The willingness on both sides to resume talks is encouraging, but there are major hurdles ahead.
Frankly, it is unrealistic for the US to ask North Korea to give up its nuclear technology. The reason is simple: The nuclear card is the only one North Korea has; it will not easily give it away. The ostrich policy of refusing to accept North Korea as a nuclear state has to be ditched. A solution to the North Korea conundrum must begin with recognizing the fact that North Korea has the ability to produce nuclear weapons and will remain nuclear-capable.
The cold war has not ended on the Korean Peninsula. Regime survival is a top priority for Pyongyang. Depicted as being belligerent and menacing to its neighbors and the US, North Korea retorts that it is the US that has been hostile and provocative.
The impoverished North needs the nuclear program as a bargaining chip. It is also in dire need of energy, which nuclear technology can provide. It is highly unlikely that Pyongyang will actually use nuclear weapons against its neighbors or the US – the Communist leaders are fully aware that it would be suicidal.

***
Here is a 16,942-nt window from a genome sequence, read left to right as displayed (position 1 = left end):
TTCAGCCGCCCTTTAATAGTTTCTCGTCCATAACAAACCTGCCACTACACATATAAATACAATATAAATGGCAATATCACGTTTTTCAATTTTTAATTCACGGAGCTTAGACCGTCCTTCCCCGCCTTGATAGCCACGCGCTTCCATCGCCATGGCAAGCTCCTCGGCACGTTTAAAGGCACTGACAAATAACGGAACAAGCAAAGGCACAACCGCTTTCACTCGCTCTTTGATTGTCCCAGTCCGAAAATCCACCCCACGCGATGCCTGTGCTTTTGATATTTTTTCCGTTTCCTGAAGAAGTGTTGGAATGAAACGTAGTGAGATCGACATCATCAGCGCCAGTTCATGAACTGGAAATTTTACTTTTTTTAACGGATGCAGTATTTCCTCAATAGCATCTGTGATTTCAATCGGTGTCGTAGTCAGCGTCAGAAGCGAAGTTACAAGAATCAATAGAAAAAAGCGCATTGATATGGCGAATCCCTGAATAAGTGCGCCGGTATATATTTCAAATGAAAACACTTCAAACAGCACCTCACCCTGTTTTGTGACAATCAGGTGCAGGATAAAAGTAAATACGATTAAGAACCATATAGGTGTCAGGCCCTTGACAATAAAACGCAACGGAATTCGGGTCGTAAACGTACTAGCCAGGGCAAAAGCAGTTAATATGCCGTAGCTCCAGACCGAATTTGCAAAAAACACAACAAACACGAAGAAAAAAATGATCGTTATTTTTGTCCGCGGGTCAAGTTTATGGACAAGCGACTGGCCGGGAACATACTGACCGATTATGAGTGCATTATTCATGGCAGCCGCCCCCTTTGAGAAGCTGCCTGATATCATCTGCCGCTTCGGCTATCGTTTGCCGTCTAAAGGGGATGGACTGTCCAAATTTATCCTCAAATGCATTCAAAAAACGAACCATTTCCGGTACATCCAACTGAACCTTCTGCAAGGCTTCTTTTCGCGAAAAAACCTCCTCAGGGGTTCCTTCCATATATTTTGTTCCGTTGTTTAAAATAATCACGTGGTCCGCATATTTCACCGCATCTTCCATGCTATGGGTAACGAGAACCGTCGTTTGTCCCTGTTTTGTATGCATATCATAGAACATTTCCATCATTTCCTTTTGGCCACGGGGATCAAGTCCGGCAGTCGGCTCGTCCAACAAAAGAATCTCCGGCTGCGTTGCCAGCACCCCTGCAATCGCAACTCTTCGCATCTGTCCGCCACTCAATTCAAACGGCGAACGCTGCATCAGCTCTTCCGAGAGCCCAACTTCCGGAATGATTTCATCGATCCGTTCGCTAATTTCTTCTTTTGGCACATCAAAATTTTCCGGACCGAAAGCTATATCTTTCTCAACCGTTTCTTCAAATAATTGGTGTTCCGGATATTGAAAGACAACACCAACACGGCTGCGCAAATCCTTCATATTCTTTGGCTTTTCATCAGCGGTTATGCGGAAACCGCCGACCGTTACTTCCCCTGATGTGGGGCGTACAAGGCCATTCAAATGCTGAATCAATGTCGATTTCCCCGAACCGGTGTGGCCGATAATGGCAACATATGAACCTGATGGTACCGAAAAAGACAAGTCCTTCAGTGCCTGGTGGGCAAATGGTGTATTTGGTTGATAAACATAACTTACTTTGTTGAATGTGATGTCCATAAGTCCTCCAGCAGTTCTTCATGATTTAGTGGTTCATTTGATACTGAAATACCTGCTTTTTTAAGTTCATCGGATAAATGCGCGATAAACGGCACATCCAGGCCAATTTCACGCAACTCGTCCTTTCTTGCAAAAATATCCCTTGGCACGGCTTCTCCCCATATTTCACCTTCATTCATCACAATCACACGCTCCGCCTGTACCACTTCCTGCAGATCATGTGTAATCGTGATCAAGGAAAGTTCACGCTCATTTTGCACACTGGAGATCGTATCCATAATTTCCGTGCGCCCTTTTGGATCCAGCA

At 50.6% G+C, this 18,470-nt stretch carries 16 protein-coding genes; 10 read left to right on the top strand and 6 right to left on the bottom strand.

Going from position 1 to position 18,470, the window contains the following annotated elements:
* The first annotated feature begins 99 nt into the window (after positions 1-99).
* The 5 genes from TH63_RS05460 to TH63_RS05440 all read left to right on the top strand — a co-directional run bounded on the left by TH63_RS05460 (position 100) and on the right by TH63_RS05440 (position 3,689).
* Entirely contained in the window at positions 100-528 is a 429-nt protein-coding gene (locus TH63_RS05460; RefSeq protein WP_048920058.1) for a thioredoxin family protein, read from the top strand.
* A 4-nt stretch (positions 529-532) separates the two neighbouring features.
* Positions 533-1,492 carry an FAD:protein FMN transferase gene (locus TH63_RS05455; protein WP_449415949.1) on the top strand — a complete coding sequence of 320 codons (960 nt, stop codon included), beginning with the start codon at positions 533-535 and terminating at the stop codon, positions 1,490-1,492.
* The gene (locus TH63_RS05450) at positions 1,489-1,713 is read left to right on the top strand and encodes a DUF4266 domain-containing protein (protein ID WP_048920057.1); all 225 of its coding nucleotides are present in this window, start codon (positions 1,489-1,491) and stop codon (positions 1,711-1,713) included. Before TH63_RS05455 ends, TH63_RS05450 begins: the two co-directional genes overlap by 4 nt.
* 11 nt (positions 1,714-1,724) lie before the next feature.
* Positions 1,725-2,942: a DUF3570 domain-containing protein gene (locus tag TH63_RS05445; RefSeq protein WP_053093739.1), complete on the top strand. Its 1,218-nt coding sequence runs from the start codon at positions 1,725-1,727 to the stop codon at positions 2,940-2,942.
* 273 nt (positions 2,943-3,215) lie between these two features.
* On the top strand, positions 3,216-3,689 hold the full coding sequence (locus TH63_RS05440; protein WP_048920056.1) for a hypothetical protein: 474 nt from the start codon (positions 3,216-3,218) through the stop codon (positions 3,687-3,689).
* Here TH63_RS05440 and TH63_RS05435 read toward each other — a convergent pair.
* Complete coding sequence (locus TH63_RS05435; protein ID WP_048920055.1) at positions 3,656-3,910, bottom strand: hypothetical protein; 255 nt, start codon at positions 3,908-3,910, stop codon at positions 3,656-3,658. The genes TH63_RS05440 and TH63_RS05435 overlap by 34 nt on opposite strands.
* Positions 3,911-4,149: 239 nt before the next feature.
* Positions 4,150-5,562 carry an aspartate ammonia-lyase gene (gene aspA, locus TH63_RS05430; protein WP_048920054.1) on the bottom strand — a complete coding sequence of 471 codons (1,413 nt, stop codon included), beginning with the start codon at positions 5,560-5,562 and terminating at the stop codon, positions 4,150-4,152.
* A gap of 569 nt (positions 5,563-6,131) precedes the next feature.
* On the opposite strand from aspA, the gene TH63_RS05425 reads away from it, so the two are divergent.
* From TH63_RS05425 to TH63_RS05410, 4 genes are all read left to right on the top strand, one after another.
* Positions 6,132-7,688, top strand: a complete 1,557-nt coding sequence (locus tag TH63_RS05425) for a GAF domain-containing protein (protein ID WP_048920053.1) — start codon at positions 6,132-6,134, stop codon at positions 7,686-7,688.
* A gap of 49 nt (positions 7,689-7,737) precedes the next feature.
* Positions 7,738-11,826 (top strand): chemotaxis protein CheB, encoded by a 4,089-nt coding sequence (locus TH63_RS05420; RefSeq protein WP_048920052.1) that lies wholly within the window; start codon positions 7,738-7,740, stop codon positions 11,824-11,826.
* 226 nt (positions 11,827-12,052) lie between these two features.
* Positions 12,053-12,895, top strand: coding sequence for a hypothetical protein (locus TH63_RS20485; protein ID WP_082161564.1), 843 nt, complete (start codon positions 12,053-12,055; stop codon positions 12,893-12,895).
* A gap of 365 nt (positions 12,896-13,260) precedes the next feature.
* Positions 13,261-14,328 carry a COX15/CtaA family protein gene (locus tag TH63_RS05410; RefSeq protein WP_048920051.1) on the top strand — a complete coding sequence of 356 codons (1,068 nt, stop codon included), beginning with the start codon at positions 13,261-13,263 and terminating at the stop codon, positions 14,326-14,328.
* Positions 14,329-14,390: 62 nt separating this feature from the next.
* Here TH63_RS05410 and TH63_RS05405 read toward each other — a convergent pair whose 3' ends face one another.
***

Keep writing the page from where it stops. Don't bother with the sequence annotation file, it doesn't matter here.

In the 1990s, President Bill Clinton took a soft-line policy toward North Korea. He promised millions of dollars in aid, food, oil, and even two nuclear reactors in exchange for denuclearization. President Clinton also sent Secretary of State Madeleine Albright to Pyongyang to meet with Kim Jong-il.
But Congress never approved the budget for the construction of the two nuclear reactors, there was evidence that North Korea was violating its end of the bargain, and Clinton left office, unable to solve the problem.